So, believe, speak, do. 

Believe it

So be doers of the word. Believe it. Yeah, that’s great. Now how do you know if you’re believing it? Because he told us in verse 6 that we’re double minded, that our natural bent is to be double minded. Have you noticed that? 

Been around little kids any? Are they double minded? Do they have one standard for everybody else and another one for themselves? 

When you start teaching them about fairness, how does that get applied? Right? “They won’t give me what I want so that’s not fair!”

“You have something I want, and you won’t give it to me! So give it!” 

It’s not just a limitation on age. There’s no limitation on the scope of the thing. Because this is our problem as humans. 

The way we overcome it is to speak, hear, do. 

But how do you know you’re not deceiving yourselves? How do you know you’re not saying you believe, but you’re messing up?

Well, it’s pretty simple, really. Just do a little self-examination. Just do a little evaluation of, how am I doing? 

Like a man who looks in a mirror

And the Bible has given us a great analogy to understand what that’s like. And the key is make up

Verse 23. For if anyone is a hearer of the word and not a doer, he is like a man—

Now, a lot of times in the Bible, when you read the man, it’s like humanity, like God made man. This is not that word. 

This should be translated male as opposed to female. This is like a male who goes and observes his face in a mirror.

Now what do males do when they look at their face in the mirror? They might preen a little. But are they there to do business? Are they there to seek perfection? Are they there to make sure everything’s complete? You know, comb the hair. That’s a little crooked. Oh, that’s good enough. I’m shaving. This is kind of a pain. Did I miss any? That’s good enough. Right? That’s a man in a mirror. 

And you see men on a Saturday morning at Walmart. Do you see that man and say, “Oh, they spent time in front of the mirror this morning!”? Is that what you see? 

Or is it, like, tousled hair, maybe a hat. You know, “I fixed everything with a hat.” 

That’s the best way you can do mirror work with men, right? A hat! Just automatically takes care of everything. 

But not females. No! When females get in front of the mirror, they’re there with intensity. They’re looking into that mirror, right? It’s time for business. We got to make this right! We’re not leaving this spot until we are presentable. Why? Because we’re going to Walmart! 

We’re in Anchorage. We’re in Anchorage, and there’s no way we’ll run into anybody we know. It doesn’t matter. We have to be presentable. Right?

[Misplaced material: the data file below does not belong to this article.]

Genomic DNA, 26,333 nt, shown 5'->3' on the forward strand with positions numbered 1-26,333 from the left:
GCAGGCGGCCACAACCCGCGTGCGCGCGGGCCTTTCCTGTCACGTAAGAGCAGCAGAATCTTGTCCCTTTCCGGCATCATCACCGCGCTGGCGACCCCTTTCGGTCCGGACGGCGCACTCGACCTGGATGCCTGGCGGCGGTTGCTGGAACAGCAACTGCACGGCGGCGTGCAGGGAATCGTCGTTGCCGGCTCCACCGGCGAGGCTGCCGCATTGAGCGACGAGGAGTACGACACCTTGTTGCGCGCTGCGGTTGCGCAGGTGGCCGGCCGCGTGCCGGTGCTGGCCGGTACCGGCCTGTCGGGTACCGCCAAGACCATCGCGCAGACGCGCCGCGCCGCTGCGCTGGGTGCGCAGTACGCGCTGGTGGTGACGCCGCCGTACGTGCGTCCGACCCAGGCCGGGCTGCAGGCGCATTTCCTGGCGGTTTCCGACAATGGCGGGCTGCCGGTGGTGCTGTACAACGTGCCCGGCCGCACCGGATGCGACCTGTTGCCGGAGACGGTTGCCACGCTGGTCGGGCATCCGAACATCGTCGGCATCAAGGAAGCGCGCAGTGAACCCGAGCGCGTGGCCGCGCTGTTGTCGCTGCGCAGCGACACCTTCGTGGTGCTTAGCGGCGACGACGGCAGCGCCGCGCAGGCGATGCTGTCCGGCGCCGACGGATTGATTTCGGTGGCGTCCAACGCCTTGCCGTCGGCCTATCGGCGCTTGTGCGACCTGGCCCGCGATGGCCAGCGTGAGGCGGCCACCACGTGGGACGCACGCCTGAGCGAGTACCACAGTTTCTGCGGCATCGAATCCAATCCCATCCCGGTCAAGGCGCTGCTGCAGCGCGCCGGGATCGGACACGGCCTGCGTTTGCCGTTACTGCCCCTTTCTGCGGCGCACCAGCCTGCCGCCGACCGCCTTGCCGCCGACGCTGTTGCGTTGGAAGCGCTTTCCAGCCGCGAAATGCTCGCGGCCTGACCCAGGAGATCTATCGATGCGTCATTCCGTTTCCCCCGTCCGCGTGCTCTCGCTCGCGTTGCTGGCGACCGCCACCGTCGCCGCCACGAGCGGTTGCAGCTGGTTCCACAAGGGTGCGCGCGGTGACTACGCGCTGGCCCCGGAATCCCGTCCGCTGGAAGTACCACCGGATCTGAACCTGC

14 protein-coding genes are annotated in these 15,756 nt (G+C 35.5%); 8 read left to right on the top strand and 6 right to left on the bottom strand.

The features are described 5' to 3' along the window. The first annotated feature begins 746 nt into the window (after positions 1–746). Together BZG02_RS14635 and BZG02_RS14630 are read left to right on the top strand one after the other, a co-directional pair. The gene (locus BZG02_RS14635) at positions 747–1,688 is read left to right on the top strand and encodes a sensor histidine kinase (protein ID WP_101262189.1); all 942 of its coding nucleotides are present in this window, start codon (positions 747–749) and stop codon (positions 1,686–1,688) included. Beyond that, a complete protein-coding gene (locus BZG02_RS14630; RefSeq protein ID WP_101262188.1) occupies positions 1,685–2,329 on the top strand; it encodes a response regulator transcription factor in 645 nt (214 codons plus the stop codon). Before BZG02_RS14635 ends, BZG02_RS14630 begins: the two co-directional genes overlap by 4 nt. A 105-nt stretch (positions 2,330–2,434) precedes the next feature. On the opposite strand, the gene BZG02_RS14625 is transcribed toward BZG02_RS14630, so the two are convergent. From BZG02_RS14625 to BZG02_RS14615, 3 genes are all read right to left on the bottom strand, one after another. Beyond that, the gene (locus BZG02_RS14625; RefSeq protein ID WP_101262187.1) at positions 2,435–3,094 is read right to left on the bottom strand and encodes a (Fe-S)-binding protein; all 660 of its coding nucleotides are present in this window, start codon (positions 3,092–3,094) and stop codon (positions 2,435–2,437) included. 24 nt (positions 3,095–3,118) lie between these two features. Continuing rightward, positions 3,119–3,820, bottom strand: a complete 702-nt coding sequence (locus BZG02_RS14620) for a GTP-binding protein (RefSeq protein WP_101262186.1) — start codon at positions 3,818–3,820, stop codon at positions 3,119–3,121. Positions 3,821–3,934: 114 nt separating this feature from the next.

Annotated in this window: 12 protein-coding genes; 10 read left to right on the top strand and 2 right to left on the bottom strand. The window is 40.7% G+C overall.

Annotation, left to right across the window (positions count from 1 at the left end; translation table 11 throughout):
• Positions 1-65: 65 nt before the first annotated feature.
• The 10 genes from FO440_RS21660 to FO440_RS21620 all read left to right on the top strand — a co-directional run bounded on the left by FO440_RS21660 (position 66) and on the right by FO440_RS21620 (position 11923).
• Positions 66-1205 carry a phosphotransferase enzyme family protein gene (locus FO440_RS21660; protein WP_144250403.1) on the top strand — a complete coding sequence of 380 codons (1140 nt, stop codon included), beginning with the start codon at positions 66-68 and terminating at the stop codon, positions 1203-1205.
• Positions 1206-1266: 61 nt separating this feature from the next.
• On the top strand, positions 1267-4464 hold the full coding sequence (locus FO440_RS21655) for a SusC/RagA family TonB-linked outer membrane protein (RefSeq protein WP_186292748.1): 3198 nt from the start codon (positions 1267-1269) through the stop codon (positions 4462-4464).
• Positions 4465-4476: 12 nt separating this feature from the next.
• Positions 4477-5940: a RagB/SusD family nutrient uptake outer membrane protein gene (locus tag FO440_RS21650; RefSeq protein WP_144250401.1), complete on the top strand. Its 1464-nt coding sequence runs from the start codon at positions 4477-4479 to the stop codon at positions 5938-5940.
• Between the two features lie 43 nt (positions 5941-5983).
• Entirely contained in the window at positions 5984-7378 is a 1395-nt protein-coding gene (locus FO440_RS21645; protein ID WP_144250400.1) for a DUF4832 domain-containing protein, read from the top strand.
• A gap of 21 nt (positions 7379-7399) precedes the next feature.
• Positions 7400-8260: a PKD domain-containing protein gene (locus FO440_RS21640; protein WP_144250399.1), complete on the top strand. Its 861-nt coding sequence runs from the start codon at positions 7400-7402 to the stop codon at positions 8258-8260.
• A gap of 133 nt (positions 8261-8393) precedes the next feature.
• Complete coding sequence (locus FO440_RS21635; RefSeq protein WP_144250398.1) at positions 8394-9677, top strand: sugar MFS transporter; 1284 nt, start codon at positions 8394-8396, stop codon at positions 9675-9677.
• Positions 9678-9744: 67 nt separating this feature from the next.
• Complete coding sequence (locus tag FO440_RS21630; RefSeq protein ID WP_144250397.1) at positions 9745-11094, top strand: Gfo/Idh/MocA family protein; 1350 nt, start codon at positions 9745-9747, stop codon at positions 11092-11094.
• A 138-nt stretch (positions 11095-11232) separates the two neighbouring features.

Go to the word with intensity

Well, don’t be like a man looking in a mirror. That doesn’t work. If you’re just like, okay, receive with meekness the implanted word, great! Ah, that’s good. Got my hat. I’m out. 

No, that’s not what gets this done. Number one is let’s go to the word with some intensity! Let’s stare into this thing. Let’s understand what it’s telling us. We can’t receive with meekness the implanted word unless we spend some time looking at it. It takes some effort. 

But he who looks into the perfect law of liberty and continues in it, and is not a forgetful hearer but a doer of the work, this one will be blessed in what he does.

So, if you’re going to if you’re going to do the make-up thing, and it takes ten seconds [swishing sounds], there’s a price to be paid for that. You may not hear it firsthand, but it’ll be talked about. You can’t take that risk. 

So what we’re going to do is we’re going to take time looking into this. This word looks, this word translated looks, is the Greek word katanoeo. Now Greek is like Hawaiian. It’s got all these vowels. Katanoeo. Whatever. Maybe that’s right; maybe it’s not. 

Other occurrences of the word looks

But this word translated looks doesn’t really do this word justice. In the context, you can get the idea that there’s some intensity going on here. But we can look at some other occurrences of this word and get an idea that I think will help us.

Look at Matthew 7:3.

And why do you look—same word, kataoeoat the speck in your brother’s eye, but do not consider the plank in your own eye?

Why are you focusing intently on their faults and being blind to your own faults? The only reason you can see their faults is because you have them yourself. Right? So why are you staring intently and noticing their problem? Looks. Same word.

Let’s look at Luke 12:24. This is Jesus speaking. Consider the ravens—consider. Katanoeo. Same word. Consider. Think about. Ponder. Reflect on. 

Consider the ravens, for they neither sow nor reap, which have neither storehouse nor barn; and God feeds them. Of how much more value are you than the birds? 

Why should you be spending all this time worrying about stuff you cannot control when God’s taking care of stuff? Why? Think about it. Ponder it. Reflect on it.